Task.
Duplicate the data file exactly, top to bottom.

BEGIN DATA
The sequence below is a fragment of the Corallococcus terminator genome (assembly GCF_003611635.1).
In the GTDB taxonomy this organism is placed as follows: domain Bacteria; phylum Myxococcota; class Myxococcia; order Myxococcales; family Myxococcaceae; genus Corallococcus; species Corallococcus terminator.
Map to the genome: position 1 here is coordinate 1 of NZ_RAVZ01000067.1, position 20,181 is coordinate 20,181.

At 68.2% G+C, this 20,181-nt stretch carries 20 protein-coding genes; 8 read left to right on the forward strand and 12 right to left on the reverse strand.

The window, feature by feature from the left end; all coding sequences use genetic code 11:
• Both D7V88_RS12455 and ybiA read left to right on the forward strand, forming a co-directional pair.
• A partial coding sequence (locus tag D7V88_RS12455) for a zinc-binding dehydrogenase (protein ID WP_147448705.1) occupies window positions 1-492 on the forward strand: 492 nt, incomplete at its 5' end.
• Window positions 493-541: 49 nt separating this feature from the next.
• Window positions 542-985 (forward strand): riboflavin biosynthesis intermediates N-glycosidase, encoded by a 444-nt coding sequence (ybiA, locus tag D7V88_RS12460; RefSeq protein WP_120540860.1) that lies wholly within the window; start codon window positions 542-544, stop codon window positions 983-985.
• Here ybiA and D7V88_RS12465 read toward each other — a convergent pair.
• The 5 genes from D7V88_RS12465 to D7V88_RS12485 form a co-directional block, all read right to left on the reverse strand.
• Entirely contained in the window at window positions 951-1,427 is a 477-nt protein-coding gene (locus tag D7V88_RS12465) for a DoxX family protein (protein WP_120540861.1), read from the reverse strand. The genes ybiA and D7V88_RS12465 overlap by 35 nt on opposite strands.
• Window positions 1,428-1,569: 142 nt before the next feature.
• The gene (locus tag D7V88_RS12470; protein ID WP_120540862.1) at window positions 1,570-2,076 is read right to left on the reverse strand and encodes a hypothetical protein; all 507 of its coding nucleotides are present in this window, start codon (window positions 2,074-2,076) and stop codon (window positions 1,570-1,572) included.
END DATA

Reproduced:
The sequence below is a fragment of the Corallococcus terminator genome (assembly GCF_003611635.1).
In the GTDB taxonomy this organism is placed as follows: domain Bacteria; phylum Myxococcota; class Myxococcia; order Myxococcales; family Myxococcaceae; genus Corallococcus; species Corallococcus terminator.
Map to the genome: position 1 here is coordinate 1 of NZ_RAVZ01000067.1, position 20,181 is coordinate 20,181.

At 68.2% G+C, this 20,181-nt stretch carries 20 protein-coding genes; 8 read left to right on the forward strand and 12 right to left on the reverse strand.

The window, feature by feature from the left end; all coding sequences use genetic code 11:
• Both D7V88_RS12455 and ybiA read left to right on the forward strand, forming a co-directional pair.
• A partial coding sequence (locus tag D7V88_RS12455) for a zinc-binding dehydrogenase (protein ID WP_147448705.1) occupies window positions 1-492 on the forward strand: 492 nt, incomplete at its 5' end.
• Window positions 493-541: 49 nt separating this feature from the next.
• Window positions 542-985 (forward strand): riboflavin biosynthesis intermediates N-glycosidase, encoded by a 444-nt coding sequence (ybiA, locus tag D7V88_RS12460; RefSeq protein WP_120540860.1) that lies wholly within the window; start codon window positions 542-544, stop codon window positions 983-985.
• Here ybiA and D7V88_RS12465 read toward each other — a convergent pair.
• The 5 genes from D7V88_RS12465 to D7V88_RS12485 form a co-directional block, all read right to left on the reverse strand.
• Entirely contained in the window at window positions 951-1,427 is a 477-nt protein-coding gene (locus tag D7V88_RS12465) for a DoxX family protein (protein WP_120540861.1), read from the reverse strand. The genes ybiA and D7V88_RS12465 overlap by 35 nt on opposite strands.
• Window positions 1,428-1,569: 142 nt before the next feature.
• The gene (locus tag D7V88_RS12470; protein ID WP_120540862.1) at window positions 1,570-2,076 is read right to left on the reverse strand and encodes a hypothetical protein; all 507 of its coding nucleotides are present in this window, start codon (window positions 2,074-2,076) and stop codon (window positions 1,570-1,572) included.